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Raspberry Pi 3 devices

  1. Check the current block storage devices on your PC:

    lsblk
    

    A list of devices displays. For example:

    NAME          MAJ:MIN RM   SIZE RO TYPE MOUNTPOINT
    sdb             8:16   0   1.8T  0 disk
    └─sdb1          8:17   0   1.8T  0 part /mnt/2tb-disk
    sr0            11:0    1  1024M  0 rom  
    sda             8:0    0 238.5G  0 disk
    ├─sda2          8:2    0   238G  0 part
    │ ├─vg00-swap 253:1    0   7.5G  0 lvm  [SWAP]
    │ └─vg00-root 253:0    0 230.6G  0 lvm  /
    └─sda1          8:1    0   476M  0 part
    

    You'll need to refer to this output in the following steps, so save it for reference.

  2. Connect a micro-SD card to your PC.

  3. On your PC, you can now see new storage devices:

    lsblk
    
    • The SD card device file in /dev, probably as /dev/sdX for some letter X (for example, /dev/sdd).
    • Device files for its partitions. /dev/sdXN for the same letter X and some numbers N (for example, /dev/sdd1 and /dev/sdd2).
    NAME          MAJ:MIN RM   SIZE RO TYPE MOUNTPOINT
    sdb             8:16   0   1.8T  0 disk
    └─sdb1          8:17   0   1.8T  0 part /mnt/2tb-disk
    sr0            11:0    1  1024M  0 rom  
    sdc             8:32   1  14.5G  0 disk
    └─sdc1          8:33   1  14.5G  0 part /media/user01/141E-8726
    sda             8:0    0 238.5G  0 disk
    ├─sda2          8:2    0   238G  0 part
    │ ├─vg00-swap 253:1    0   7.5G  0 lvm  [SWAP]
    │ └─vg00-root 253:0    0 230.6G  0 lvm  /
    └─sda1          8:1    0   476M  0 part
    

    In the commands below, replace /dev/sdX with the device file name for the SD card without a number at the end.

  4. Ensure none of the micro-SD card's partitions are mounted (replace /dev/sdX as explained above):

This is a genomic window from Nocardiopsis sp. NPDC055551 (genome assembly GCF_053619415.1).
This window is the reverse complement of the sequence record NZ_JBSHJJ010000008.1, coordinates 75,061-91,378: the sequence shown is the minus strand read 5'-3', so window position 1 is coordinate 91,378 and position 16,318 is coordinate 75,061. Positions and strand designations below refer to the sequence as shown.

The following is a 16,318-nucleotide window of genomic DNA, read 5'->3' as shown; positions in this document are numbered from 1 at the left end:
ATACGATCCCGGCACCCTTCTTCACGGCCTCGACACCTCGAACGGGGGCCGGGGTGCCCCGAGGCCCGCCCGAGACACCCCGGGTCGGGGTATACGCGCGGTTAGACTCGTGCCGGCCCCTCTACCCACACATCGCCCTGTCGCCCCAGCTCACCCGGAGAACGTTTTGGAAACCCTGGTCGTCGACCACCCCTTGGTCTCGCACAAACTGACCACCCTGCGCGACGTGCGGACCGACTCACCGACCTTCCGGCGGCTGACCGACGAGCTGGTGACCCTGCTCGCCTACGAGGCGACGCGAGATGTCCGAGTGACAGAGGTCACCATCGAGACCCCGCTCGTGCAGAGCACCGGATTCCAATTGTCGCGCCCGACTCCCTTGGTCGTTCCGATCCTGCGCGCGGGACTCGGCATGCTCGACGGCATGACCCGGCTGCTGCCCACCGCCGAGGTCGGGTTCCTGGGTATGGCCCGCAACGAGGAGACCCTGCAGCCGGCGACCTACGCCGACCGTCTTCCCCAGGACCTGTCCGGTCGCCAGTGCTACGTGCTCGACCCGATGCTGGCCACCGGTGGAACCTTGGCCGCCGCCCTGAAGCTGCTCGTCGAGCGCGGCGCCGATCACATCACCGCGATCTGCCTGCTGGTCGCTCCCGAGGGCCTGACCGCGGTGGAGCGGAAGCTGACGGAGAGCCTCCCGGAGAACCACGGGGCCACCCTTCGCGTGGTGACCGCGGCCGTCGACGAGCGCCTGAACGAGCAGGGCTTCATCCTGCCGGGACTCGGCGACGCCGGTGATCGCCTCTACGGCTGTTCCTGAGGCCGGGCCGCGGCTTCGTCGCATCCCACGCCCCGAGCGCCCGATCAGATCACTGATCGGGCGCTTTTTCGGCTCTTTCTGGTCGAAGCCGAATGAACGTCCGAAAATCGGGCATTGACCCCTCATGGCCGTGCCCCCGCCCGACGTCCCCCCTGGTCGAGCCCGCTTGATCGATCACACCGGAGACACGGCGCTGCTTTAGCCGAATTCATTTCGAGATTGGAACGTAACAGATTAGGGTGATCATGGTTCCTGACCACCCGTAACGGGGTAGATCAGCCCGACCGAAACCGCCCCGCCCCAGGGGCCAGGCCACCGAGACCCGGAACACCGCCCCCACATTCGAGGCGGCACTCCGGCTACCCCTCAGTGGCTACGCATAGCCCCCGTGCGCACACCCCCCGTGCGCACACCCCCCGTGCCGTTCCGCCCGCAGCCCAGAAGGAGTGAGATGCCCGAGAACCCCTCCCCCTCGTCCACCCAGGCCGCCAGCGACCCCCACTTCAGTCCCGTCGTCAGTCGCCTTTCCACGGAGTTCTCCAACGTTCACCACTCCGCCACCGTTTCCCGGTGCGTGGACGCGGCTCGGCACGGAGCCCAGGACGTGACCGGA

sudo umount /dev/sdX*
    
  5. Write the disk image to the SD card device - not a partition on it (replace /dev/sdX as explained above):

    sudo bmaptool copy --nobmap /path/to/artifacts/machine/raspberrypi3-mbl/images/mbl-image-development/images/mbl-image-development-raspberrypi3-mbl.wic.gz /dev/sdX
    

    This action may take some time.

    Tip: Use --nobmap for the initial flashing, to ensure your flash is set up correctly. On all subsequent flashings, you can use the --bmap option with a bmap file to speed up the process: sudo bmaptool copy --bmap /path/to/artifacts/machine/raspberrypi3-mbl/images/mbl-image-development/images/mbl-image-development-raspberrypi3-mbl.wic.bmap /path/to/artifacts/machine/raspberrypi3-mbl/images/mbl-image-development/images/mbl-image-development-raspberrypi3-mbl.wic.gz /dev/sdX

  6. When bmaptool has finished, eject the device:

    sudo eject /dev/sdX
    
  7. Detach the micro-SD card from your PC, and plug it into the Raspberry Pi 3.

  8. You need access to the device's console, so before powering it on, either:

    • Connect it to a monitor and keyboard (using its HDMI and USB sockets).
    • Connect it to your PC. For example, if you're using a C232HD-DDHSP-0 cable, use this pin numbering reference and connect USB-UART colored wires:
      • Grounds wire (usually black) to pin 06.
      • Tx wire (usually yellow) to pin 08.
      • Rx wire (usually orange) to pin 10.

    Connect the other end of the C232HD-DDHSP-0 cable to the USB port on your PC.

    The cable's TX and RX are used to communicate with the board.

  9. If you are using a UART cable, after connecting the Raspberry Pi 3, from your PC, run the following command to connect to the device's serial console (otherwise, you will see output on your HDMI connected monitor):

    minicom -D /dev/ttyUSB0
    

    Use the following settings:

    • Baud rate: 115200.
    • Encoding: 8N1.
    • No hardware flow control (enabled by default).
  10. Connect the Raspberry Pi 3's micro-USB socket to a USB power supply.

    The device now boots into MBL.

  11. To log in to MBL, wait for a login prompt, and then enter the username root. You will not be prompted for a password.

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